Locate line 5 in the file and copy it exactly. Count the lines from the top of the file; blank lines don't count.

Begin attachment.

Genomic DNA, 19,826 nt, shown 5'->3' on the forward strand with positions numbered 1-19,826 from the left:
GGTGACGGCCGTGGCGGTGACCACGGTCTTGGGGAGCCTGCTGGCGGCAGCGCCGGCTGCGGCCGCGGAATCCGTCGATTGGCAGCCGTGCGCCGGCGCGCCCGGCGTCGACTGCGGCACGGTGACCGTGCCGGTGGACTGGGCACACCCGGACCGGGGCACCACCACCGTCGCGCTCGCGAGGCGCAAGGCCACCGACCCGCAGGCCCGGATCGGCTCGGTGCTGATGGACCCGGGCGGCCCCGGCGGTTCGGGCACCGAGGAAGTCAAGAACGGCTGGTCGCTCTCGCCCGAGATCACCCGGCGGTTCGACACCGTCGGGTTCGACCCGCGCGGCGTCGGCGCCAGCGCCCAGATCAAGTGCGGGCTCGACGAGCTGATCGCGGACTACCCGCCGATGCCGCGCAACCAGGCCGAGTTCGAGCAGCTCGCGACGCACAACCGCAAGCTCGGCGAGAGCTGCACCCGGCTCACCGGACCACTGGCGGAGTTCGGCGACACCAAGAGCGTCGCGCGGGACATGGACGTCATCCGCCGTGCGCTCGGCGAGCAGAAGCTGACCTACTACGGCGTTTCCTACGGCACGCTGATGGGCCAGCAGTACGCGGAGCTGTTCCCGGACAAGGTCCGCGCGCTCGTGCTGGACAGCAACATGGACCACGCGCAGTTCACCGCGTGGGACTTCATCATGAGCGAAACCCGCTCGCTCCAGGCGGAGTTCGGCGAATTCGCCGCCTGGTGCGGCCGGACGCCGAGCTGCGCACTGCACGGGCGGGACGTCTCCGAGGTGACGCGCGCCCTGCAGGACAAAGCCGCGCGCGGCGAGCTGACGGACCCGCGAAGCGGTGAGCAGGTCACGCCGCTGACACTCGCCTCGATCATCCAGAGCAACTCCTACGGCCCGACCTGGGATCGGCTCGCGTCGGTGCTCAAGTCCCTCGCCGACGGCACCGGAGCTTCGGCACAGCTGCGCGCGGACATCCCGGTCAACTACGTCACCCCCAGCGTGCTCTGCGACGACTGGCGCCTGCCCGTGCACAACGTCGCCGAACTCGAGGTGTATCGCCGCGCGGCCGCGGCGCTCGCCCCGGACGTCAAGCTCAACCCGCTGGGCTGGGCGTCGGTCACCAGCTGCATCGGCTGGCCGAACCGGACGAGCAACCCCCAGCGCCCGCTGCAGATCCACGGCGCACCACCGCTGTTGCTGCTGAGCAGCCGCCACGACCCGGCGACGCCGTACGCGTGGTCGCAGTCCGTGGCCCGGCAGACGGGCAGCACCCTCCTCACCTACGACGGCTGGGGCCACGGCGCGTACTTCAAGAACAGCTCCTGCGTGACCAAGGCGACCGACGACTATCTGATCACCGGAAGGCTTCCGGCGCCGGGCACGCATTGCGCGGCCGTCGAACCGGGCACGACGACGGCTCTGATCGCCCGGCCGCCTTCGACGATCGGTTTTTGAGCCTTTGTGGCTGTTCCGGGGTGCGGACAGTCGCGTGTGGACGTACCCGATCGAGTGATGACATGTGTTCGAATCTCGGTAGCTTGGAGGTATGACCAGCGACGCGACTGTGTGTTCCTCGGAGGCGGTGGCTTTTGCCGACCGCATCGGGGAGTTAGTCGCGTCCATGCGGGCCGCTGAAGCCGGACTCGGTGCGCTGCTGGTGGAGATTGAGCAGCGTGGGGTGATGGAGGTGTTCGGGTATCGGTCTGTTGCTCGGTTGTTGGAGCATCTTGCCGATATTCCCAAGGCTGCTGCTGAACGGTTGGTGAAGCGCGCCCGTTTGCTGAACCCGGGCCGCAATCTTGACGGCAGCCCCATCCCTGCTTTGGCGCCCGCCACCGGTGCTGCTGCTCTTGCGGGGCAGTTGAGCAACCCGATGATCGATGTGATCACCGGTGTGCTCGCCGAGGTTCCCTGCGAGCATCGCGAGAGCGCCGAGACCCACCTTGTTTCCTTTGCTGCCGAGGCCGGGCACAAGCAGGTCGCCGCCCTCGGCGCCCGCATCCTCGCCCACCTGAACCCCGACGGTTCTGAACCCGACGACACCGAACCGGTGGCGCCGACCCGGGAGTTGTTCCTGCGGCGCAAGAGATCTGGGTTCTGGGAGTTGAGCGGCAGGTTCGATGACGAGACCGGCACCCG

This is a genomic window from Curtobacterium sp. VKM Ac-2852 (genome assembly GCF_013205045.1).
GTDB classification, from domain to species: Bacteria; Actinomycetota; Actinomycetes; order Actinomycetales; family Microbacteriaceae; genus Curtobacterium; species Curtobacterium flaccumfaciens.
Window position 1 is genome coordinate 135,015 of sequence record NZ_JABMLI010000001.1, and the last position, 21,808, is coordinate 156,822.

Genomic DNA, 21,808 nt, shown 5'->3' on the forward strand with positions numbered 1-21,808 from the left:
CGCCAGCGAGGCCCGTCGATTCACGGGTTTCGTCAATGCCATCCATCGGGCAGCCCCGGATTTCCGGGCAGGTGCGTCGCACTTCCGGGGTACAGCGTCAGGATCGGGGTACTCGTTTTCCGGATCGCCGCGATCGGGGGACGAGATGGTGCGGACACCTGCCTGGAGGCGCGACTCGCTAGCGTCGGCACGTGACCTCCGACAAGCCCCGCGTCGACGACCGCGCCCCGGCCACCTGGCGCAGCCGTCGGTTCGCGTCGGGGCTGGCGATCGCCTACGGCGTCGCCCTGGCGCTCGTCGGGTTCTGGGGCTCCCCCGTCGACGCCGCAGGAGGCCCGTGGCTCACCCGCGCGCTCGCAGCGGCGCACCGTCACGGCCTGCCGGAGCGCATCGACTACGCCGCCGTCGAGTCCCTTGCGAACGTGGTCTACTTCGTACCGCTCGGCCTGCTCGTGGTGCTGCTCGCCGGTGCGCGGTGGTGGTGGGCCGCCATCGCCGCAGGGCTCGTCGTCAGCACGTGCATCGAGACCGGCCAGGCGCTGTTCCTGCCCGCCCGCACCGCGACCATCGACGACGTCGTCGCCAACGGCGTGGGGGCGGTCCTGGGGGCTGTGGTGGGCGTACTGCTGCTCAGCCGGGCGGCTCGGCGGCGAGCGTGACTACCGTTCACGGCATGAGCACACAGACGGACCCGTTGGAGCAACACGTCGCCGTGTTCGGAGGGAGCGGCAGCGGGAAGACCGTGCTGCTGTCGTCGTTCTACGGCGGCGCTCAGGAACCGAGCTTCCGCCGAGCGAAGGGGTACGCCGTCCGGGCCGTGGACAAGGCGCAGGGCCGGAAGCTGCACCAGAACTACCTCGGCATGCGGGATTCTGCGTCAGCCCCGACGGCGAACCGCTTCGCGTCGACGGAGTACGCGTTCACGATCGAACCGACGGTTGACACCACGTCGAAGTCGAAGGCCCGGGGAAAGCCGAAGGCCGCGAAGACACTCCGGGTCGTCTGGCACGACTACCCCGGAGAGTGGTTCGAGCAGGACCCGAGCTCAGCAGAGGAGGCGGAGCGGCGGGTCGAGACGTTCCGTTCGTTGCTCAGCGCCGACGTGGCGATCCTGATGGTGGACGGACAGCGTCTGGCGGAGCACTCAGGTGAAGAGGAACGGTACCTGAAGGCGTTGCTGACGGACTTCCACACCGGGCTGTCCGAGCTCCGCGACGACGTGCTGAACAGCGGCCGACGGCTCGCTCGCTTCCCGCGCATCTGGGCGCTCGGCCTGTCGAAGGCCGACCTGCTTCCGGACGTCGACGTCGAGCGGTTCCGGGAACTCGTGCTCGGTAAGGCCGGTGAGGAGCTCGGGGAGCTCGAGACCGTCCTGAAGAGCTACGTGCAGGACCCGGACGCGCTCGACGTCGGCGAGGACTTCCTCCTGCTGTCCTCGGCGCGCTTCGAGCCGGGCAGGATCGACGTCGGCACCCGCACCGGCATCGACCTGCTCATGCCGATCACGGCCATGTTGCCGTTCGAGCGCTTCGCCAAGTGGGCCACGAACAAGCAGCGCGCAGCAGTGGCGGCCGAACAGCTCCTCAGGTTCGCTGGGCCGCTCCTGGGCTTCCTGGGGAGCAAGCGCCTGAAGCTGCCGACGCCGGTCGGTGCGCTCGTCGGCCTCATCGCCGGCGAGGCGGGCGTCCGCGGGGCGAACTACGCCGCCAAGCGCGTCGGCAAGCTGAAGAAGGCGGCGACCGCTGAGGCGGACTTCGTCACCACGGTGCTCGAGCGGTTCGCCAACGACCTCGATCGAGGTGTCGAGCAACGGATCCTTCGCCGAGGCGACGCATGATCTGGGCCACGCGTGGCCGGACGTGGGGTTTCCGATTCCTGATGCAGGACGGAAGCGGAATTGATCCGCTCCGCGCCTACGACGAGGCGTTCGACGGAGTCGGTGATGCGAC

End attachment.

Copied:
Window position 1 is genome coordinate 135,015 of sequence record NZ_JABMLI010000001.1, and the last position, 21,808, is coordinate 156,822.